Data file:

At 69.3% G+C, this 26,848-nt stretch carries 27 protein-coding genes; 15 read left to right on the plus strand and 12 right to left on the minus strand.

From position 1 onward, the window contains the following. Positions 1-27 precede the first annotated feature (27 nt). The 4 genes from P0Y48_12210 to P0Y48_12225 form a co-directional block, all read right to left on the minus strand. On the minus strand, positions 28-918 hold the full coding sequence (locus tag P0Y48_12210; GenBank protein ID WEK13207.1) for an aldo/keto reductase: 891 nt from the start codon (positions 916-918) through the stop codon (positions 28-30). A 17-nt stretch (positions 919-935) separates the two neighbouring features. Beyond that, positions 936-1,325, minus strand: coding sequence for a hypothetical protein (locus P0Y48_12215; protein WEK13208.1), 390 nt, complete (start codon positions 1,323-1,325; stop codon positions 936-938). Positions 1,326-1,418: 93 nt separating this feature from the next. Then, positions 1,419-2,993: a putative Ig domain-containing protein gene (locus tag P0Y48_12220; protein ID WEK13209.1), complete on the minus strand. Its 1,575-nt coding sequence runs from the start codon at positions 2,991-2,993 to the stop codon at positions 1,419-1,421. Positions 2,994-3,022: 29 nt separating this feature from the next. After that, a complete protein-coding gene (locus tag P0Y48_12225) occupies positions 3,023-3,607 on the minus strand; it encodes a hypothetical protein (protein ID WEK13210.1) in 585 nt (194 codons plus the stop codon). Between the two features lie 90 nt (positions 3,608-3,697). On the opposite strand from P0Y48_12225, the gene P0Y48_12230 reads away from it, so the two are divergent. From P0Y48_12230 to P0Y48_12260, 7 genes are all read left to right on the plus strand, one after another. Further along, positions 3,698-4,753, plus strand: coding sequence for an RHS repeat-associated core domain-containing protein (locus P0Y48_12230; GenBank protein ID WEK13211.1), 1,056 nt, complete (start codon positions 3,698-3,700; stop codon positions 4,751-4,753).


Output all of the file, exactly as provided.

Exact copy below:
At 69.3% G+C, this 26,848-nt stretch carries 27 protein-coding genes; 15 read left to right on the plus strand and 12 right to left on the minus strand.

From position 1 onward, the window contains the following. Positions 1-27 precede the first annotated feature (27 nt). The 4 genes from P0Y48_12210 to P0Y48_12225 form a co-directional block, all read right to left on the minus strand. On the minus strand, positions 28-918 hold the full coding sequence (locus tag P0Y48_12210; GenBank protein ID WEK13207.1) for an aldo/keto reductase: 891 nt from the start codon (positions 916-918) through the stop codon (positions 28-30). A 17-nt stretch (positions 919-935) separates the two neighbouring features. Beyond that, positions 936-1,325, minus strand: coding sequence for a hypothetical protein (locus P0Y48_12215; protein WEK13208.1), 390 nt, complete (start codon positions 1,323-1,325; stop codon positions 936-938). Positions 1,326-1,418: 93 nt separating this feature from the next. Then, positions 1,419-2,993: a putative Ig domain-containing protein gene (locus tag P0Y48_12220; protein ID WEK13209.1), complete on the minus strand. Its 1,575-nt coding sequence runs from the start codon at positions 2,991-2,993 to the stop codon at positions 1,419-1,421. Positions 2,994-3,022: 29 nt separating this feature from the next. After that, a complete protein-coding gene (locus tag P0Y48_12225) occupies positions 3,023-3,607 on the minus strand; it encodes a hypothetical protein (protein ID WEK13210.1) in 585 nt (194 codons plus the stop codon). Between the two features lie 90 nt (positions 3,608-3,697). On the opposite strand from P0Y48_12225, the gene P0Y48_12230 reads away from it, so the two are divergent. From P0Y48_12230 to P0Y48_12260, 7 genes are all read left to right on the plus strand, one after another. Further along, positions 3,698-4,753, plus strand: coding sequence for an RHS repeat-associated core domain-containing protein (locus P0Y48_12230; GenBank protein ID WEK13211.1), 1,056 nt, complete (start codon positions 3,698-3,700; stop codon positions 4,751-4,753).